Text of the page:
« It takes a plague to know a plague » may be said both of the principle of inoculation and of the historiography of epidemics. Certainly this was true of Daniel Defoe’s book, The TournaI of the Plaugue Year, which was ostensibly about the Great Plague of London in 1665 but which actually was contribution to the planning of the plague in 1721 when both the bubonic plague and the smallpox re-appeared in Europe and the western Atlantic.
In 1721 the bubonic plague appeared in Marseilles where it was met with religious piety and repressive quarantine. In the Dutch ports cargoes were burnt and sailors forced to swim ashore naked. In London merchants, reeling under the interruptions of their profits by the financial scandals of the South Sea Bubble, were reluctant to agree to similar measures of quarantine. The danger appeared at a conjuncture of a) rural guerilla movement in some recently exproporiated Royal forests, b) serious strikes by the industrial weavers of London, c) an urban crime wave, and d) mobs rioting against the Royal dynasty.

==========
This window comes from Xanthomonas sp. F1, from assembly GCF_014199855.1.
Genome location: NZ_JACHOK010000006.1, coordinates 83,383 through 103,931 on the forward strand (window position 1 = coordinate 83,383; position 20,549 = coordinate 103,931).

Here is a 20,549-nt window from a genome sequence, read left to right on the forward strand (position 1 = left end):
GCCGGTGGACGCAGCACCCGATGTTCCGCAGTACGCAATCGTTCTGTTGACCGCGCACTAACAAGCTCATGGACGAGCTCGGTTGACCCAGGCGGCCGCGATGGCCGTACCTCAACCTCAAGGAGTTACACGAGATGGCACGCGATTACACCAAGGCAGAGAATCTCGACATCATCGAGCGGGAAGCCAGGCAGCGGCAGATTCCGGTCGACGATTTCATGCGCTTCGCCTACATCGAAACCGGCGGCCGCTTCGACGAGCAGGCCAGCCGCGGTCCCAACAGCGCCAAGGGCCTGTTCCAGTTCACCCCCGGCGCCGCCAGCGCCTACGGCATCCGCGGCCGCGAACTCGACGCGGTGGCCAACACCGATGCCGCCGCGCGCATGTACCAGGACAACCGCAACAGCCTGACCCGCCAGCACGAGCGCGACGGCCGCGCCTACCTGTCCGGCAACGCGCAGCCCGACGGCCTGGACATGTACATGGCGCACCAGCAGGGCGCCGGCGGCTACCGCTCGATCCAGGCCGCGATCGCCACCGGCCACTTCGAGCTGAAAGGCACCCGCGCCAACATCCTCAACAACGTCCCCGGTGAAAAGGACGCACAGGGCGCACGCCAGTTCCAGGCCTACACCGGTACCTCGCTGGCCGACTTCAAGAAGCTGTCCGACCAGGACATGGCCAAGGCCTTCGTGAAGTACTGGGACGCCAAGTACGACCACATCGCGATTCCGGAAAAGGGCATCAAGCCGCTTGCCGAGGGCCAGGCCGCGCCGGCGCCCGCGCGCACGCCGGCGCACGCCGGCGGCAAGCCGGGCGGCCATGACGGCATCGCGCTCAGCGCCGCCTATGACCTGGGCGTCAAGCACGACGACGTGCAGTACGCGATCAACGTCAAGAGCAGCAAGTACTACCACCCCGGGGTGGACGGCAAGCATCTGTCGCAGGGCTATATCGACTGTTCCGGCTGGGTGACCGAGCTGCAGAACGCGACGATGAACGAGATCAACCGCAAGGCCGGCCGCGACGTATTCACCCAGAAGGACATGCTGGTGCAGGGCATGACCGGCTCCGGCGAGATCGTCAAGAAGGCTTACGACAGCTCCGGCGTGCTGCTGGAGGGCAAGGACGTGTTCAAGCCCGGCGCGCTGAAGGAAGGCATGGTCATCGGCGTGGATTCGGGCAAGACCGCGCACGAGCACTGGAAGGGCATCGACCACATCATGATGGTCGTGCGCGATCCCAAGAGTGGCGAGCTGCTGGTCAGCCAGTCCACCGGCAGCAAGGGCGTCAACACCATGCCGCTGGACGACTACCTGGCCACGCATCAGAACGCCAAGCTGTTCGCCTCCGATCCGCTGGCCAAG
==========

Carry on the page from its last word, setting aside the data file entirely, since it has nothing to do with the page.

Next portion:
These instabilities took place amidst a widespread debate about the indiscipline of the working class and the desirability of establishing workhouses. The Government, therefore, called upon the Bishop of London to stress the gravity of the situation, so he hired Daniel Defoe to take up his pen to contribute to the formation of that moral panic characterizing the biomanagement of epidemic.